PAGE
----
1. Mindfulness is a Mental Framework for Daily Living, Whereas Meditation is a Specific Practice

When you meditate, you typically devote some time to sit and close your eyes and do a structured or unstructured meditation. This is usually time limited which could be as little as a few minutes or for many hours if you are a Buddhist Monk.

Mindfulness is more focused on the larger way of looking at all things in your daily life – it’s an approach you can bring to your entire day and all of your interactions across the course of the day.

2. You Can Add Mindfulness to Many Daily Activities!

People who meditate love to meditate. Most people to be honest find it difficult to maintain a consistent practice. Rather than be frustrated about this, it is often easiest for most people to start with adding the perspective of mindfulness to their daily lives.

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It’s very simple and very easy to do.

In general, the approach is to slow down and pay attention. Put your phone away of course! And tune your attention into what is happening in the present moment.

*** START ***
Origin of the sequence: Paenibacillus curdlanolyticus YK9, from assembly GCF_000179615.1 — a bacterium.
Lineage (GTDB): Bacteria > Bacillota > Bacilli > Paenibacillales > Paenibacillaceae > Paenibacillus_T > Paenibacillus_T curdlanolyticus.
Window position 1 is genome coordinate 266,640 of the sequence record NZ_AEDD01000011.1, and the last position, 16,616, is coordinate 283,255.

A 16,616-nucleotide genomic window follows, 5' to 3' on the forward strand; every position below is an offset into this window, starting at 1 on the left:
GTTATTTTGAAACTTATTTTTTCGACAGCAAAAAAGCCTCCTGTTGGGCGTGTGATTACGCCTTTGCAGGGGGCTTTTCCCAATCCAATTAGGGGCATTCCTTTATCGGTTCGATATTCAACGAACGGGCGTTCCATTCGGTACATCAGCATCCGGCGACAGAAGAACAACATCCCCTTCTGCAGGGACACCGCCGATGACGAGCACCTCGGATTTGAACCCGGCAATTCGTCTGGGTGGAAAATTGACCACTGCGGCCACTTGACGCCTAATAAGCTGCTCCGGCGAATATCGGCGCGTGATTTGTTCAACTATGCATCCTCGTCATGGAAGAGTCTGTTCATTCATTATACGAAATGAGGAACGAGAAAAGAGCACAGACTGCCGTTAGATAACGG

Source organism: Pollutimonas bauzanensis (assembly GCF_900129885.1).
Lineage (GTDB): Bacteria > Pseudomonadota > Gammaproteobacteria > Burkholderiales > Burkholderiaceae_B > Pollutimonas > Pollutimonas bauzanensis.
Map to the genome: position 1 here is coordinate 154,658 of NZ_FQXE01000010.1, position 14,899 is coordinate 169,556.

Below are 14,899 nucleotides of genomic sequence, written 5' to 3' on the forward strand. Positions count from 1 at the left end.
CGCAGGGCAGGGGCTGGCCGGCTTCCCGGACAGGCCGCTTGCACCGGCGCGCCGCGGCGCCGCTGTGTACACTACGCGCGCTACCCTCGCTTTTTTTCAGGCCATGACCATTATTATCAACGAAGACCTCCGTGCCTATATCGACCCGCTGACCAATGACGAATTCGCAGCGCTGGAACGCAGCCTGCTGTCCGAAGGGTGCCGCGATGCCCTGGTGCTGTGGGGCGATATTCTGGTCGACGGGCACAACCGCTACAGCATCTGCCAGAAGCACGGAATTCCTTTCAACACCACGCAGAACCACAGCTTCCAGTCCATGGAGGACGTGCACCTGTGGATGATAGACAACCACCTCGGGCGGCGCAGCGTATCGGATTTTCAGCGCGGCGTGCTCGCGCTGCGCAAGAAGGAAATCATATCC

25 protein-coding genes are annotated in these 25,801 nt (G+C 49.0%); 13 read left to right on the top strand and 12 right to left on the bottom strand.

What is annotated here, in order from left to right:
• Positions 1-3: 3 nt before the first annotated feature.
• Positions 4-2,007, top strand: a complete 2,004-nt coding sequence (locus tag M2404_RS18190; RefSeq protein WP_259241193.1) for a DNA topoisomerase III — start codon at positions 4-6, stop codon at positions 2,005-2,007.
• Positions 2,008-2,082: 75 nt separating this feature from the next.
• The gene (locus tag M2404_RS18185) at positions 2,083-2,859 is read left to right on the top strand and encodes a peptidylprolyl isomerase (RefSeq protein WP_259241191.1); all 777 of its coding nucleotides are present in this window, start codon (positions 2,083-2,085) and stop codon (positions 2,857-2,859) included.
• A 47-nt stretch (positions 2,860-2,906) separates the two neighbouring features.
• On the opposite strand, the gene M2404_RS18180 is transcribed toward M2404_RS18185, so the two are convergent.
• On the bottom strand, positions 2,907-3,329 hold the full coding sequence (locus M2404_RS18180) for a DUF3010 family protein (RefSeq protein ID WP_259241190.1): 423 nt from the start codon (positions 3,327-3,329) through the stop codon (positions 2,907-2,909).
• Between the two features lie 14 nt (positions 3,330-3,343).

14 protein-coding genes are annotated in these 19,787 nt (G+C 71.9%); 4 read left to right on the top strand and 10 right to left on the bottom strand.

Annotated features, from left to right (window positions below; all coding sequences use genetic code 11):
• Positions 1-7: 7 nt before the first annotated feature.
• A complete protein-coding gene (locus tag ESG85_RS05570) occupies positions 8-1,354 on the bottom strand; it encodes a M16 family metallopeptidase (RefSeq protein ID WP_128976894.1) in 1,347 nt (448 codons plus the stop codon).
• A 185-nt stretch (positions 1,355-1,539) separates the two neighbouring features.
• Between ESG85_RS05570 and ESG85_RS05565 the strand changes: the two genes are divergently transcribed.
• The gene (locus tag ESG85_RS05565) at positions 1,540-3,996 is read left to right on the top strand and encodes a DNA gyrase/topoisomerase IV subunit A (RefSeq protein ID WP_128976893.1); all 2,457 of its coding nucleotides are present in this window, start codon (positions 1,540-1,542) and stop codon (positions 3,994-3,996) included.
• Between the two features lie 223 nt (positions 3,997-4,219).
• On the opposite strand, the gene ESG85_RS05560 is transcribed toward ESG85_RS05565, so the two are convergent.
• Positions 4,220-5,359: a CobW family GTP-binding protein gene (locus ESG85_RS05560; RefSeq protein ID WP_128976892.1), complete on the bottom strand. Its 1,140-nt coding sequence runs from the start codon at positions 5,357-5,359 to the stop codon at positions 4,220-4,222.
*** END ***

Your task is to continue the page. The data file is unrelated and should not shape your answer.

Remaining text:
You can easily start to add mindfulness minutes to your daily life. Here are a few fun and interesting ways to do this:

  • Mindful eating – pay attention to your next meal and observe how many bites you take of your food. How you are breathing as you are eating. How fast you are eating. And over time you can bring more attention to new details of your meal.
  • Mindful walking  – go on a nature walk by yourself. Pay attention to all of the trees and animals you come across. Listen for new sounds.

3. Mindfulness is just one aspect of meditation

If you enjoy mindfulness you should try some meditation since it is a more focused practice and will allow you to get deeper, and especially deepen your concentration abilities.

In meditation typically you close your eyes and reduce external stimuli including noises and distractions. This helps prevent your mind from wandering and helps you re-train your brain to better focus.

Summary

In closing, we hope this article was helpful. From discussions with friends, I’ve found this topic can get overly complex and confusing. If you have any questions or things you would like me to cover in a future update, please leave a comment below.